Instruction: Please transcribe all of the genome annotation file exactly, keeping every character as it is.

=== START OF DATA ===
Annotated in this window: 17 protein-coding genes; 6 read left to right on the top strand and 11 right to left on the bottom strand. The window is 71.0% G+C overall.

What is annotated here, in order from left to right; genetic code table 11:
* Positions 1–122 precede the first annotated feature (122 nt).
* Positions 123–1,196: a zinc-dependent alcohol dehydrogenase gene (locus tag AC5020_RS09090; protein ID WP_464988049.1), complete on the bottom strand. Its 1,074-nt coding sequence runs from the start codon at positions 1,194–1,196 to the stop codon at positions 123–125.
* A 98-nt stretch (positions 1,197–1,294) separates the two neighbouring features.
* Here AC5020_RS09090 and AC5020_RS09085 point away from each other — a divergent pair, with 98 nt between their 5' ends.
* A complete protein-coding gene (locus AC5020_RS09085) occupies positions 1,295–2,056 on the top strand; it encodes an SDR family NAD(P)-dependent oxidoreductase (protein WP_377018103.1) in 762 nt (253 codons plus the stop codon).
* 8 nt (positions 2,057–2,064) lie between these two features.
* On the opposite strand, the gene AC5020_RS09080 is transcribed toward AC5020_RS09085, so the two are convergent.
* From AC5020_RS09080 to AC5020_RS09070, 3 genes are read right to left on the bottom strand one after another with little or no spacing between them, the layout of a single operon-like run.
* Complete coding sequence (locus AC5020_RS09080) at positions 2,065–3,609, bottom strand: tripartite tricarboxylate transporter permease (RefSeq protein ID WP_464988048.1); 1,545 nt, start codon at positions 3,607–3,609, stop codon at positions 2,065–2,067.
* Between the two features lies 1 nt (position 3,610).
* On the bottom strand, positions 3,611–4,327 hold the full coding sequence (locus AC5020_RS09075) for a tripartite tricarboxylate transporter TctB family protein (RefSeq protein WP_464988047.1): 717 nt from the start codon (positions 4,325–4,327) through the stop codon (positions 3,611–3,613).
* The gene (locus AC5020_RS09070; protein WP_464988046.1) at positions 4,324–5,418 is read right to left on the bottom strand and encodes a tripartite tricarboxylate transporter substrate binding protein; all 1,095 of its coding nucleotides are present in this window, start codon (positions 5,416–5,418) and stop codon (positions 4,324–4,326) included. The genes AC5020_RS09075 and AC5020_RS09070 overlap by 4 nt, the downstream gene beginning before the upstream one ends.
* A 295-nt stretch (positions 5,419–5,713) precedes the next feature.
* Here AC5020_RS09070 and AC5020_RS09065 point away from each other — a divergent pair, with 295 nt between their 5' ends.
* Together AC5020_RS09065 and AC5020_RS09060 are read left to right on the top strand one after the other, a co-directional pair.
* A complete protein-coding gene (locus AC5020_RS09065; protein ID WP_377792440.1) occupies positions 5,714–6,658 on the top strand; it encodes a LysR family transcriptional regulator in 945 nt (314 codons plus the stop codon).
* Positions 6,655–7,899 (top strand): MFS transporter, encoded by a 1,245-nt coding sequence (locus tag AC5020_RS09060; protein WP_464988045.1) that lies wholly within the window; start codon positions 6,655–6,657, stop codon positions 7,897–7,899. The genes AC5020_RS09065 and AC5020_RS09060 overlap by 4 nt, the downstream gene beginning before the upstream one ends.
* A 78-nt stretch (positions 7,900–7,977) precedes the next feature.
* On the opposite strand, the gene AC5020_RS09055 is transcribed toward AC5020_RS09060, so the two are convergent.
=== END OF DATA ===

Annotated in this window: 17 protein-coding genes; 6 read left to right on the top strand and 11 right to left on the bottom strand. The window is 71.0% G+C overall.

What is annotated here, in order from left to right; genetic code table 11:
* Positions 1–122 precede the first annotated feature (122 nt).
* Positions 123–1,196: a zinc-dependent alcohol dehydrogenase gene (locus tag AC5020_RS09090; protein ID WP_464988049.1), complete on the bottom strand. Its 1,074-nt coding sequence runs from the start codon at positions 1,194–1,196 to the stop codon at positions 123–125.
* A 98-nt stretch (positions 1,197–1,294) separates the two neighbouring features.
* Here AC5020_RS09090 and AC5020_RS09085 point away from each other — a divergent pair, with 98 nt between their 5' ends.
* A complete protein-coding gene (locus AC5020_RS09085) occupies positions 1,295–2,056 on the top strand; it encodes an SDR family NAD(P)-dependent oxidoreductase (protein WP_377018103.1) in 762 nt (253 codons plus the stop codon).
* 8 nt (positions 2,057–2,064) lie between these two features.
* On the opposite strand, the gene AC5020_RS09080 is transcribed toward AC5020_RS09085, so the two are convergent.
* From AC5020_RS09080 to AC5020_RS09070, 3 genes are read right to left on the bottom strand one after another with little or no spacing between them, the layout of a single operon-like run.
* Complete coding sequence (locus AC5020_RS09080) at positions 2,065–3,609, bottom strand: tripartite tricarboxylate transporter permease (RefSeq protein ID WP_464988048.1); 1,545 nt, start codon at positions 3,607–3,609, stop codon at positions 2,065–2,067.
* Between the two features lies 1 nt (position 3,610).
* On the bottom strand, positions 3,611–4,327 hold the full coding sequence (locus AC5020_RS09075) for a tripartite tricarboxylate transporter TctB family protein (RefSeq protein WP_464988047.1): 717 nt from the start codon (positions 4,325–4,327) through the stop codon (positions 3,611–3,613).
* The gene (locus AC5020_RS09070; protein WP_464988046.1) at positions 4,324–5,418 is read right to left on the bottom strand and encodes a tripartite tricarboxylate transporter substrate binding protein; all 1,095 of its coding nucleotides are present in this window, start codon (positions 5,416–5,418) and stop codon (positions 4,324–4,326) included. The genes AC5020_RS09075 and AC5020_RS09070 overlap by 4 nt, the downstream gene beginning before the upstream one ends.
* A 295-nt stretch (positions 5,419–5,713) precedes the next feature.
* Here AC5020_RS09070 and AC5020_RS09065 point away from each other — a divergent pair, with 295 nt between their 5' ends.
* Together AC5020_RS09065 and AC5020_RS09060 are read left to right on the top strand one after the other, a co-directional pair.
* A complete protein-coding gene (locus AC5020_RS09065; protein ID WP_377792440.1) occupies positions 5,714–6,658 on the top strand; it encodes a LysR family transcriptional regulator in 945 nt (314 codons plus the stop codon).
* Positions 6,655–7,899 (top strand): MFS transporter, encoded by a 1,245-nt coding sequence (locus tag AC5020_RS09060; protein WP_464988045.1) that lies wholly within the window; start codon positions 6,655–6,657, stop codon positions 7,897–7,899. The genes AC5020_RS09065 and AC5020_RS09060 overlap by 4 nt, the downstream gene beginning before the upstream one ends.
* A 78-nt stretch (positions 7,900–7,977) precedes the next feature.
* On the opposite strand, the gene AC5020_RS09055 is transcribed toward AC5020_RS09060, so the two are convergent.